School officials defend ballot Tax vote set for Jan. 13

Published 12:00 am Tuesday, January 6, 2004

Third in a series

The special election ballot to increase ad valorem taxes by 9-mills for Shelby County Schools is correct, school officials say.

The vote to benefit the Shelby County School District for capital improvements

is set for this Tuesday, Jan. 13.

Questions have been raised on local radio talk programs and in letters and phone calls regarding the accuracy of

the ballot which states the additional special district ad valorem school tax rate to be applied will be 90 cents on each $100 of taxable property.

When asked if he had read the tax vote ballot and if the information it contained is correct, Jim Davis, assistant superintendent of finance for Shelby County Schools, said he had read it and answered in the affirmative, &uot;Yes, it is (correct).&uot;

According to Davis, the additional 9-mills will be applied to real property (house and land) and personal property (automobiles). But, he said, both are taxed at 10 percent of their assessed value as opposed to their total market value.

The dictionary defines a mill as one 10th of a cent.

According to Davis, a $100,000 home is taxed at 10 percent of its value, or $10,000.

Nine mills tax on that 10 percent, or $10,000, is equal to $90.

He said that if a car is valued at $2,000, the 9 mill tax would be applied to $200 of its value. Doing the math, that equals $1.80 of additional tax on the automobile.

Shelby County Superintendent Evan Major also confirmed that the ballot is written correctly.

&uot;The ballot is correct. It was written by the bond attorneys. It’s checked and doubled checked,&uot; he said.

&uot;It’s just that I think maybe some people have been confused and maybe some folks have confused it a little bit by trying to make it sound like it was in error.&uot;


also confirmed that if one owns a home valued at $100,000, the 9-mill tax would be $90.

&uot;Always remember one mill is one 10th of one percent of the assessed value,&uot; he said.

Another question raised by opponents of the tax is the board’s alleged effort to sneak the tax election by residents.

&uot;The election has been on the table aboveboard over a year now,&uot; Major said.

&uot;People who want to be informed are fully informed.&uot;

The 9-mill ad valorem tax increase, if approved by the voters, will raise an existing 11-mill property tax to 20 mills for Shelby County Schools. The additional tax will run for a period of 14 years beginning with the levy for tax year Oct. 1, 2003, through Sept. 30, 2004, to tax year Oct. 1, 2016, to Sept. 30, 2017.

However, according to Major, the increase will raise the total property tax for Shelby County Schools to 39 mills, well under the amount collected by comparable systems including Mountain Brook, 52.9 mills; Vestavia Hills, 48.9 mills; and Hoover city schools, 46.10 mills.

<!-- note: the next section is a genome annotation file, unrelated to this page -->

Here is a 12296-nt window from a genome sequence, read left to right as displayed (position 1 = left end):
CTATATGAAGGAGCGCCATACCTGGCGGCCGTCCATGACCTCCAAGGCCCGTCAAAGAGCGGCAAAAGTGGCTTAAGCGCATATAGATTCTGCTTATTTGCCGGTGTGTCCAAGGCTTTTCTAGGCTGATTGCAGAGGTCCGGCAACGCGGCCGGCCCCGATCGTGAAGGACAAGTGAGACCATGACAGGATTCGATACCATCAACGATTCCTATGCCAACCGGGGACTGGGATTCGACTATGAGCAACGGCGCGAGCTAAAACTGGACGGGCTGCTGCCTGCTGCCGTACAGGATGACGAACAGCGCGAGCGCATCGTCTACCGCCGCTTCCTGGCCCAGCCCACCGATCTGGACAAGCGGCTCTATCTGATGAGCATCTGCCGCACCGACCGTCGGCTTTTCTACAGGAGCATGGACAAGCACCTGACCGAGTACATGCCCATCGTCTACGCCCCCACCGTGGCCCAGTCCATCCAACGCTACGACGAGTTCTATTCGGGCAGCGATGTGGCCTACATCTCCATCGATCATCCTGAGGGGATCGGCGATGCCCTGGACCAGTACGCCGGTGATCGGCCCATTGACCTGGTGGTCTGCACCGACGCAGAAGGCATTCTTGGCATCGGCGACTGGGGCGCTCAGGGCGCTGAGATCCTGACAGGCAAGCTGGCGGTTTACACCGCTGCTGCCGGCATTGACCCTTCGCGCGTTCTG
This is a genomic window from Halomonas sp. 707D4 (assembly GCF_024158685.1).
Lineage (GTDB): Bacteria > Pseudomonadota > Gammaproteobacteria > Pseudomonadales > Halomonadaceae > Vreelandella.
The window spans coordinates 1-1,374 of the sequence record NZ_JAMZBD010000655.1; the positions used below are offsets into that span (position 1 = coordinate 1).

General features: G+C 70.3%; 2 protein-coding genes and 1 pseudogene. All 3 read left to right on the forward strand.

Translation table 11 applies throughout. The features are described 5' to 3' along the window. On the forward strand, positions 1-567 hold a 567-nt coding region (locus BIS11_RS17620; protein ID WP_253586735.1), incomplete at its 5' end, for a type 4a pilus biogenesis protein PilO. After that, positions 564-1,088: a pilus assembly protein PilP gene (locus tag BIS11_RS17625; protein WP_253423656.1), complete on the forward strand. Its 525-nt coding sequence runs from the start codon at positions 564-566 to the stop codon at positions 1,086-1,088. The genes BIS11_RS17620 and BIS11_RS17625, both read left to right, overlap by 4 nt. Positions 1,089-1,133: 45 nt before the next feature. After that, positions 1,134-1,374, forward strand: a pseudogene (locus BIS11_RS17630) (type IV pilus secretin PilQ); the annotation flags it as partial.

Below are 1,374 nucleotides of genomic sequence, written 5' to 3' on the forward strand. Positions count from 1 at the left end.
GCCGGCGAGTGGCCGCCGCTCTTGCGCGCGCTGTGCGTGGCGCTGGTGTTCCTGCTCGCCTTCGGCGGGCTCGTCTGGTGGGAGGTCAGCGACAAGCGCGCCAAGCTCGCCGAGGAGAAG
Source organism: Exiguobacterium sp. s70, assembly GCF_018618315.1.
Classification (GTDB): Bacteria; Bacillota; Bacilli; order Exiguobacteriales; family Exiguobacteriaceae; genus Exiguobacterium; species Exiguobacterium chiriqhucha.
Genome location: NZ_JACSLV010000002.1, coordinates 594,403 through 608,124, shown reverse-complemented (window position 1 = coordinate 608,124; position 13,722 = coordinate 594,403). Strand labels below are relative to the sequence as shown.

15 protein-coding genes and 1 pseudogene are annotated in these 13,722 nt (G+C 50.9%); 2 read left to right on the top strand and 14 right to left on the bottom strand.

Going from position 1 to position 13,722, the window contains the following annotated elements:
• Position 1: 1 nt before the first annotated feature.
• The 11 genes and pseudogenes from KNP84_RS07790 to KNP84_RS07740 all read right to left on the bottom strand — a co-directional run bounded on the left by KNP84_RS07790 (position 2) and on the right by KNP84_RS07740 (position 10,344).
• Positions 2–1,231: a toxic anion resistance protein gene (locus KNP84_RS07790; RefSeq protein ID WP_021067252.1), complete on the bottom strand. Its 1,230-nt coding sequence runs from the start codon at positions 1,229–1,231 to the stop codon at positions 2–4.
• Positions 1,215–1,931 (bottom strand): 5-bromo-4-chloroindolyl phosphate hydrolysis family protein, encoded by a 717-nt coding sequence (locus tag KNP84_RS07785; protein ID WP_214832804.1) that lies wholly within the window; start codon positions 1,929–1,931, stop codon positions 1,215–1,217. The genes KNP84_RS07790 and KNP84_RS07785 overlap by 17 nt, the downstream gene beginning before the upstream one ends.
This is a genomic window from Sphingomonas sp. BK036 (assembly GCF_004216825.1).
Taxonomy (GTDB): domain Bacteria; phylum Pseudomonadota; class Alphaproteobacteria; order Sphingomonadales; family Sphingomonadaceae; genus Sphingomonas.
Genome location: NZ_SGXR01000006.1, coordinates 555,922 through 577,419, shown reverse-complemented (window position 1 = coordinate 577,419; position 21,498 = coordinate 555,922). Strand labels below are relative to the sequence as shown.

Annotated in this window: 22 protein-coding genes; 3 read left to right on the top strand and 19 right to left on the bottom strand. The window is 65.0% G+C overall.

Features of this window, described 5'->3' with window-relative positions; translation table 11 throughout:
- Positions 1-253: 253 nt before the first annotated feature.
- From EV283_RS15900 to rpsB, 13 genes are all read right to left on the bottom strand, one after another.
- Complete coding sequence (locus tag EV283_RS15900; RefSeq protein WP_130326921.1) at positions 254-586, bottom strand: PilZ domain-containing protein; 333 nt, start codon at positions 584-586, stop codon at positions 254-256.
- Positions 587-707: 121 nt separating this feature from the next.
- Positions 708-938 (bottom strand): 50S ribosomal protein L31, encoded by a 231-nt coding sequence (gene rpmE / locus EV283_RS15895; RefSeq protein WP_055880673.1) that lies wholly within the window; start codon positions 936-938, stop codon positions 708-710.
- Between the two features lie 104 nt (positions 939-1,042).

As it stands in Shelby County, residents pay ad valorem taxes of 6.5 mills to the state, 5 mills to the county’s general fund, 30 mills to the

Shelby County School System and 2.5 mills for road and bridges, 44 mills total ($4.40 for every $100 of assessed property).

With the potential increase for schools, the total tax millage for Shelby County will be 53 mills ($5.30 for every $100 of assessed property).

Therefore, a home assessed at $100,000, which is taxed at $10,000 would pay $530 per year in property tax.

Why raise the tax at all?

Davis said the budget for Shelby County Schools Fiscal Year 2004 is $172.8 million.

Of that, he said, 40.5 percent comes from the state, 44 percent from local revenues, 6 percent from the federal government and 1 percent from other sources.

So why raise tax by 9 mills for schools?

The Shelby County Board of Education has approved a capital improvement plan to project major capital improvements needed within the county over the next several years.

According to the plan, its purpose is to meet the needs brought by extensive growth to the county schools.

The school system has grown by about 1,000 students every year and planners predict that growth trend will continue.

According to information provided by the school system, in 1997 when the last school property tax was passed, Shelby County Schools operated with some 150 classroom trailers.

With the funds from that tax, five new schools were built and 100 new classrooms were added to accommodate about 4,000 additional students who enrolled the following six years.

The current capital improvement plan states, &uot;There are no further funds with which to finance capital construction in Shelby County.&uot;

Without additional funds,

school officials have said, projections are that the school system will have to add about 50 classroom trailers per year to keep up with growth for a total of about 250 classroom trailers during the next five years.

According to the plan, &uot;The cost to construct the capital improvements outlined in this capital improvement plan is approximately $135-150 million dollars. The plan would require additional capital improvement funds to the Shelby County Board of Education of approximately $13.5 million dollars annually to allow the Shelby County Board of Education to cover the cash flow and debt service needed to pay for the plan.&uot;

Davis stressed that residents must remember when considering the tax ballot that you pay tax on 10 percent the value of the home, not the market value.&uot; He also said the tax on cars is on 10 percent the value which depreciates over time